Ada’s Violin: The Story of the Recycled Orchestra of Paraguay, by Susan Hood and illustrated by Sally Wern Comport, is a true story told in picture book form. It’s a very heartwarming story about the power of music and creativity to bring hope to the slums of Paraguay.
from the publisher:
Ada Ríos grew up in Cateura, a small town in Paraguay built on a landfill. She dreamed of playing the violin, but with little money for anything but the bare essentials, it was never an option…until a music teacher named Favio Chávez arrived. He wanted to give the children of Cateura something special, so he made them instruments out of materials found in the trash. It was a crazy idea, but one that would leave Ada—and her town—forever changed. Now, the Recycled Orchestra plays venues around the world, spreading their message of hope and innovation.
It’s so nice to find a story of inspiration and hope. Ada’s dreams of playing the violin were fulfilled beyond her imagination, thanks to the work of Favio Chávez. Here are some links to more information on both Mr. Chávez and the Recycled Orchestra.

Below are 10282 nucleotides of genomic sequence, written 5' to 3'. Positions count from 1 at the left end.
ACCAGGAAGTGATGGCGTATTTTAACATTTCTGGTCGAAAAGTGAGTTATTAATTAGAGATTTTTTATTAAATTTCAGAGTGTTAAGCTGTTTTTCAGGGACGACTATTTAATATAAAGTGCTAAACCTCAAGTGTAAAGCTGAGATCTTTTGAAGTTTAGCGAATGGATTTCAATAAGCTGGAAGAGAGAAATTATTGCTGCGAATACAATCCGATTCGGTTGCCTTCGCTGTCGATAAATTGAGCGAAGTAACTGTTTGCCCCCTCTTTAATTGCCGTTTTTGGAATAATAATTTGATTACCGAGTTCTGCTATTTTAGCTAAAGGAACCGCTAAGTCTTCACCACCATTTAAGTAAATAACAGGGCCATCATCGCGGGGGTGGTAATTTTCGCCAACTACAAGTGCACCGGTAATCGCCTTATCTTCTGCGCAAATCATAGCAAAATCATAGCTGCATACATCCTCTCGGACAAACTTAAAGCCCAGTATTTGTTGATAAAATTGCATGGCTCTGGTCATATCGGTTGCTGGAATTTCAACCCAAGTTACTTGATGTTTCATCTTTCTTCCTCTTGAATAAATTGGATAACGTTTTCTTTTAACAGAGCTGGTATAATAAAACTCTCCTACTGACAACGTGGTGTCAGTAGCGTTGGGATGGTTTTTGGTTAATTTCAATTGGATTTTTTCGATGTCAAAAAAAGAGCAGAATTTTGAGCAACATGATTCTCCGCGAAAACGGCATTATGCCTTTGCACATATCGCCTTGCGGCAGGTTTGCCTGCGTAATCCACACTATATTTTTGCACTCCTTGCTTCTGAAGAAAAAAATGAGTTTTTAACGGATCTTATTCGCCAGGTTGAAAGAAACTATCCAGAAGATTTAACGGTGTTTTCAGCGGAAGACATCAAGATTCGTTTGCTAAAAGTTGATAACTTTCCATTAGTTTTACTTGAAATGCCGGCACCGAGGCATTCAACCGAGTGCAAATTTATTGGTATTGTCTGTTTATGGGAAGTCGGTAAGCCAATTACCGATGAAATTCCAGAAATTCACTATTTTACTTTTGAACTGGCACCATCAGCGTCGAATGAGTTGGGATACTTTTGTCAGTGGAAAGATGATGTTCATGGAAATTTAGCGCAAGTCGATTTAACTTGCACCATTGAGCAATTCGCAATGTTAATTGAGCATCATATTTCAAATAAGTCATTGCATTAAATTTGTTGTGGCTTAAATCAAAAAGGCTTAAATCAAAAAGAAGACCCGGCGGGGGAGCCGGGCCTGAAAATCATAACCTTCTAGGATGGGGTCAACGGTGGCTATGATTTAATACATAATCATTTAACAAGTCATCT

Click here to see a live performance on YouTube of the Recycled Orchestra.
Click here to see an NPR report on the Recycled Orchestra.
I chose this book to read for my personal challenge, “Wanderlust,” an effort to read books that are from or take place in each country of the world. This was a book based on a true story from Paraguay.
This is such a cool initiative – to create a recycled orchestra! Listening to the music now. What a unique and touching story.
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Tara, I thought so, too! Music and this amazing endeavor opens up the world to these young people, and gives hope to all of us!